Kazakhstan's new rules require crypto miners to make disclosures before starting operations

Kazakhstan's new rules require crypto miners to make disclosures before starting operations
Representaional image.Unsplash
  • The new rules will give the control a level of insight into the mining business, which can be used to predict power needs.
  • Kazakhstan’s power grids have been stressed by the increased need for power coming from crypto mining.
  • The country accounts for just over 18% of the world’s total Bitcoin mining hashrate.
Kazakhstan, which has become one of the hubs for crypto mining since China ousted miners last year, is taking a tough new stand on crypto miners. The country hasn’t banned mining, but is instead imposing strict reporting requirements of mining firms, with respect to the amount of electricity they consume.

According to an order, published by the Ministry of Digital Development earlier this week, the new rules will compel crypto mining businesses to give 30 days notice to the government before they begin operations.

They will also be required to submit technical specifications of how they connect to the power grid before they commence operations, which will presumably allow power generating firms to gauge demand a month in advance. Mining farms consume a significant amount of power and can put grids under pressure if they aren’t prepared.

Further, the order also directs miners to report the amount and type of mining equipment that they will use before operations begin in a farm.

The government also wants to know what investments the company has planned in Kazakhstan for the next 12 months, and the legal entity operating the mining operation will also have to be based in the country. Together, these two means could help the government put more pressure on miners to be beneficial for Kazakhstan’s own economy.


The government evidently wants to have a measure of control on these miners, and the order asks them to report contact information, along with physical and IP addresses of their operations. This information must be updated on a quarterly basis, and companies will have to provide prior notices if they’re winding up operations as well.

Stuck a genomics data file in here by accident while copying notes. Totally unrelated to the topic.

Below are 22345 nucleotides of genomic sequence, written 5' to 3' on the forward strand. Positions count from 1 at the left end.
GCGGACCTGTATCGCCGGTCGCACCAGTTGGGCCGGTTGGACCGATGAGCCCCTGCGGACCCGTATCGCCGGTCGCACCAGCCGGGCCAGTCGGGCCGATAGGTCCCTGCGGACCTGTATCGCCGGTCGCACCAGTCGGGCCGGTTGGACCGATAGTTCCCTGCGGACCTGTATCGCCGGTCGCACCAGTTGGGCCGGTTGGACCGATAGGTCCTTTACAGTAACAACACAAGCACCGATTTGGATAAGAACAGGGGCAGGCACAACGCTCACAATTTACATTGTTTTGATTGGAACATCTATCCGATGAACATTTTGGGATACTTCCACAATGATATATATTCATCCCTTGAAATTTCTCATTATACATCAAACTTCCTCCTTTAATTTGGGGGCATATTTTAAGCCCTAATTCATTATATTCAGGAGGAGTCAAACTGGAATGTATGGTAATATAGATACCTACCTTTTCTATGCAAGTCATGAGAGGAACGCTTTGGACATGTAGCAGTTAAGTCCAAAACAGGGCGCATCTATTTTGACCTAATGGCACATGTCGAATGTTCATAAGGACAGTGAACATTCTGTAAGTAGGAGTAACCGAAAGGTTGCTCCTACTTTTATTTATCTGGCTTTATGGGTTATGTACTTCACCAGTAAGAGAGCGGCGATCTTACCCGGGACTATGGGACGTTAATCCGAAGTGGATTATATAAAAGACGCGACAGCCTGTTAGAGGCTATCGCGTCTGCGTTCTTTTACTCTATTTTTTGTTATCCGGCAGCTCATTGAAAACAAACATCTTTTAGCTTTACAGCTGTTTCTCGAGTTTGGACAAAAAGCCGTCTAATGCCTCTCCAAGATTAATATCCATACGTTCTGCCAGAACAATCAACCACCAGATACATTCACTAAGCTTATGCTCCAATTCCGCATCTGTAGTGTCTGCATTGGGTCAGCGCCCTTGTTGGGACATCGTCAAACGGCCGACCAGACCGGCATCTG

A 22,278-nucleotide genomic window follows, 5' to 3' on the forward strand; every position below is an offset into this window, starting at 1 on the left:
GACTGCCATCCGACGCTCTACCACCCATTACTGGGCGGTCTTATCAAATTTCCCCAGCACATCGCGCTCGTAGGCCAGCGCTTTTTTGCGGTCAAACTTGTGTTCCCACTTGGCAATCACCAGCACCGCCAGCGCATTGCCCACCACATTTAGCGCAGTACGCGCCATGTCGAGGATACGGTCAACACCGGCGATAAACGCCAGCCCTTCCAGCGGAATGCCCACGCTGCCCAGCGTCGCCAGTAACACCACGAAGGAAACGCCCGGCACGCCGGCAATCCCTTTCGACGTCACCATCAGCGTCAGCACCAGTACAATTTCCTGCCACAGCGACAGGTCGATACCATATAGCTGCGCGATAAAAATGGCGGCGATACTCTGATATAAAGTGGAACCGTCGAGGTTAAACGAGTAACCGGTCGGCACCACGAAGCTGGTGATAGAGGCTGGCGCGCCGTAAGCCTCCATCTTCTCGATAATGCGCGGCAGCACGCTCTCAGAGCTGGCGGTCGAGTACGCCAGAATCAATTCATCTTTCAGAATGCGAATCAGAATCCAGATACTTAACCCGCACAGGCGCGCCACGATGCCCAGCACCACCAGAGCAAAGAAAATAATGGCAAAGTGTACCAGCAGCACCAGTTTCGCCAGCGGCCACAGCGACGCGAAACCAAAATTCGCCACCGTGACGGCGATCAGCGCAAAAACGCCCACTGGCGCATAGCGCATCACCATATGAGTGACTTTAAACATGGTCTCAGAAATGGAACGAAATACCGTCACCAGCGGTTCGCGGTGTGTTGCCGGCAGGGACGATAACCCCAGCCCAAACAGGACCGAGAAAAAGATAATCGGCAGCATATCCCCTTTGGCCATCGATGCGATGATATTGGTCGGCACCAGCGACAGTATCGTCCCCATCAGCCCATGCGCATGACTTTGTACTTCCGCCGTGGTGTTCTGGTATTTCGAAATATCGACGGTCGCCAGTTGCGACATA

To be sure, Kazakhstan’s government doesn’t want to oust or estrange crypto miners. On the contrary, it wants them within its borders.

In August last year, the country’s Data Center Industry and Blockchain Association (NABDC), said that the mining industry could provide a $1.5 billion boost to its economy in the next five years.

The country also accounts for a significant part of the global mining hashrate. According to the University of Cambridge’s Bitcoin tracker, Kazakhstan accounted for just over 18% of the total computing power used for powering Bitcoin mining around the world, as of August 2021.

However, this has also stressed the country’s power grids, which were already stressed before miners started flooding the country. In a meeting on November 19 last year, Kassym-Jomart Tokayev, the President of Kazakhstan, told bankers that a nuclear power plant could ease the impact on grids, pushing a country that has a long history of nuclear debacles to once again consider the medium.

There have also been proposals for hiking power prices and increasing taxes for crypto miners doing business in the country.

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